Critical Role: Vox Machina – Kith and Kin review: A dexterous fantasy epic
Critial Role are slowly but surely creeping their way into every type of media available. On top of their weekly live Dungeons & Dragons show, the team of “nerdy voice actors” have already built a powerful graphic novel back catalogue, and next year will expand upon it with their first TV show from Amazon Prime Video. Vox Machina – Kith and Kin is Critical Role’s first foray into epic fantasy fiction, and it is better than you might think.
Kith and Kin follows the story of twin half-elves Vax’ildan and Vex’ahlia long before their adventures with Vox Machina (where they were played by Liam O’Brien and Laura Bailey respectively).
Readers are welcomed into the siblings’ story as the down-on-their-luck heroes drift through the world while running out of supplies and cutting through giant spiders.
Before long, Vax and Vex are trapped into working for an evil underground organisation known as the Clasp on a task that could put many innocent lives at risk.
On top of this, the pair’s past is coming back to haunt them, making for an enthralling story that is hard to put down.
Author Marieke Nijkamp has not had an easy task with Kith and Kin. Matt Mercer originally put countless hours into building his world of Exandria and indeed the characters that inhabit it.
Yet, somehow, Marieke has managed to make Kith and Kin feel completely new and fresh, without sullying the work that Critical Role fans know and love.
The author has, clearly, put the characters of Vex and Vax first in the writing.
Each of the twins is completely different. A distinct air surrounds each of the warriors as they traverse Tal Dorei – both together and separately.
Vax almost struts through the world with admirable guile that shows him achieving whatever he wants with natural 20s aplenty.
Whether he’s stealing trinkets for his sister or bluffing his way through conversations, his chapters often read like thrilling spy novels.
Vex is far more subdued. Despite being precise and assured as an archer, she is obviously a lot more pensive and anxious in almost everything she does.
Almost every moment for her includes a worry about one thing or another – food, gold, her unfortunate circumstances – but it makes for a fascinating contrast to reading Vax’s stories where he is completely in control.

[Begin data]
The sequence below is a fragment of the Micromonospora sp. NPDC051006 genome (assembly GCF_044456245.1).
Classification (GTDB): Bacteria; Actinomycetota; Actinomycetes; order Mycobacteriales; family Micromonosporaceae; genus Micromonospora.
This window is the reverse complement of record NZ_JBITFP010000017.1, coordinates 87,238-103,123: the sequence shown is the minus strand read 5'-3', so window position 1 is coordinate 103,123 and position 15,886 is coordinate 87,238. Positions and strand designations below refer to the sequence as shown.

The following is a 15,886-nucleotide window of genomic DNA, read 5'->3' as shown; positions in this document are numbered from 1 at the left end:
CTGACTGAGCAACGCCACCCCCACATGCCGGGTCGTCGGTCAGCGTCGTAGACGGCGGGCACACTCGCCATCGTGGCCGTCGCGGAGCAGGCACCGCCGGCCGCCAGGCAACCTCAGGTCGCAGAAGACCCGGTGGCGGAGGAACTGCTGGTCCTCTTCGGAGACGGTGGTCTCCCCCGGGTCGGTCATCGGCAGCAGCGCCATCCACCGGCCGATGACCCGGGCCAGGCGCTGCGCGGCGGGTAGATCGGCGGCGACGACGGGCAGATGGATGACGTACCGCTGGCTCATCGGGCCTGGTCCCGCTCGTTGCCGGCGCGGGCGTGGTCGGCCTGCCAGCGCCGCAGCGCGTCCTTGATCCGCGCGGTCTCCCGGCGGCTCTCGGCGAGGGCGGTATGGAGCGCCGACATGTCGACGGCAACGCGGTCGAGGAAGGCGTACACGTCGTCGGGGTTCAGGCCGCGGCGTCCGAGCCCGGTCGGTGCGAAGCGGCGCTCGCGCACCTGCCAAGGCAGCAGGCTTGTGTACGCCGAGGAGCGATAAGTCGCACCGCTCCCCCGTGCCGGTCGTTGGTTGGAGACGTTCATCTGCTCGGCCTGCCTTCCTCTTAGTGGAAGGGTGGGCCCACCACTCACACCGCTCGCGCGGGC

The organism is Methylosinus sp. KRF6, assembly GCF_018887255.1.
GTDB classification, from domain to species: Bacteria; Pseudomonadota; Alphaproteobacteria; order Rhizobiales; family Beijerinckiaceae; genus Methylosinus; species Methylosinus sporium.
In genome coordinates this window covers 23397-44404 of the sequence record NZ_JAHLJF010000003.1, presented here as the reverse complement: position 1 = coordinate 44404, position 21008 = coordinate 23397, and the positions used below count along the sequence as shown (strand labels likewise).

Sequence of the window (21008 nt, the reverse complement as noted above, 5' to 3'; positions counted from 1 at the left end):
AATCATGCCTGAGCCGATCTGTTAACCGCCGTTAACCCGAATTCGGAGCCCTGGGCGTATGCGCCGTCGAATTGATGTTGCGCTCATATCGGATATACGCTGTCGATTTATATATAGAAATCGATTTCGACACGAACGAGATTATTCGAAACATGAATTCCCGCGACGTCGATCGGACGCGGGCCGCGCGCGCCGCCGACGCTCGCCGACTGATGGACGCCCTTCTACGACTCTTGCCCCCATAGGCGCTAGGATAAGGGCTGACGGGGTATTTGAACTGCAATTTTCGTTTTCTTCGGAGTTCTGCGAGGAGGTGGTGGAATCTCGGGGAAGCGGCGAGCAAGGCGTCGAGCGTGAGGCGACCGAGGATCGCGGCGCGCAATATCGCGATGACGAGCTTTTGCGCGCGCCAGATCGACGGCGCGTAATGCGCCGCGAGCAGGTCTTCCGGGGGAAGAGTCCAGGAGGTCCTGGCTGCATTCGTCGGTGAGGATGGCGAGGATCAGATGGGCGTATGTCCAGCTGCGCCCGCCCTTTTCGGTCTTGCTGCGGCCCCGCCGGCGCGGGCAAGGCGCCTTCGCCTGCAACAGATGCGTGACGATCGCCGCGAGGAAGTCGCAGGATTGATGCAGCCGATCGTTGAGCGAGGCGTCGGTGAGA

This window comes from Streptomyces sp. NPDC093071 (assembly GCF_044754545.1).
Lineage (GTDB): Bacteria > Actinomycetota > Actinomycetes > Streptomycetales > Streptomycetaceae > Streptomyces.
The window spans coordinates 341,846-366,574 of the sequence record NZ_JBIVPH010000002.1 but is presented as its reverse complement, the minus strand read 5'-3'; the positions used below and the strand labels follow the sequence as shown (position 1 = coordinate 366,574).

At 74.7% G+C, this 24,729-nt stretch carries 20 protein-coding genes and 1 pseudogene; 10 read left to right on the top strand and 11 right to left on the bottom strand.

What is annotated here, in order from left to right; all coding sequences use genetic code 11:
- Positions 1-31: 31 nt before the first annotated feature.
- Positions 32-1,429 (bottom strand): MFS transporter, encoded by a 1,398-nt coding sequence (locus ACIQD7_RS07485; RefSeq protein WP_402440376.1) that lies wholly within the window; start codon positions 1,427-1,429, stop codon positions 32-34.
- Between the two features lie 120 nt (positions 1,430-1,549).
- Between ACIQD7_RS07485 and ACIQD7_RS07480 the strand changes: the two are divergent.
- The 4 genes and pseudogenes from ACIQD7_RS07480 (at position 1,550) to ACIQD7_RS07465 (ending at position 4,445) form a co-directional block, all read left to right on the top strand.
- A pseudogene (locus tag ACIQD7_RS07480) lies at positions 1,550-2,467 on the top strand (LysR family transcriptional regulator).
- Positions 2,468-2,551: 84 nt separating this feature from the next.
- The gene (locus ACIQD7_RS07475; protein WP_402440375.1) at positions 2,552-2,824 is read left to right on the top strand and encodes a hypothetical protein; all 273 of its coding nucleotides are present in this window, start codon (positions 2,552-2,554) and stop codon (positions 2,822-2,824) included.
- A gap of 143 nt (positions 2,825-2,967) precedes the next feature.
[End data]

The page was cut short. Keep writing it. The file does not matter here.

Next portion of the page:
Between the two heroes, readers will no doubt recall why they first fell in love with Vax and Vex in the Critical Role series.
On top of this, there is so much more buried in Marieke’s pages.
The world-building the writer demonstrates is second-to-none. It sometimes feels Martin-esque in its seamless description and flair.
Between the twins’ struggles is a beautiful fantasy world brought to life in a refreshing light that feels completely unique in its grit and magic.
To top it off, Kith and Kin’s story is absolutely fantastic. Tensions are often high with threat and stakes continuing to ebb and flow between its expertly woven narrative.
There are, however, some spots in the story where flashbacks to the twins’ childhood seem stilted, ruining all momentum built in the chapters preceding it. Overall, this eventually pays off, but at the time it might feel a bit confusing to readers.
Between reading sessions, I was counting down the minutes until I could dive back into its captivating and wondrous world. While reading, I simply could not put it down until I had read just one more chapter.
Marieke has done an incredible job – not just in writing a Critical Role story, but a straight-up fantasy novel. Fans of the genre will lap this book up, and be calling for more before the story comes to a close.
Critical Role: Vox Machina – Kith & Kin is out tomorrow.
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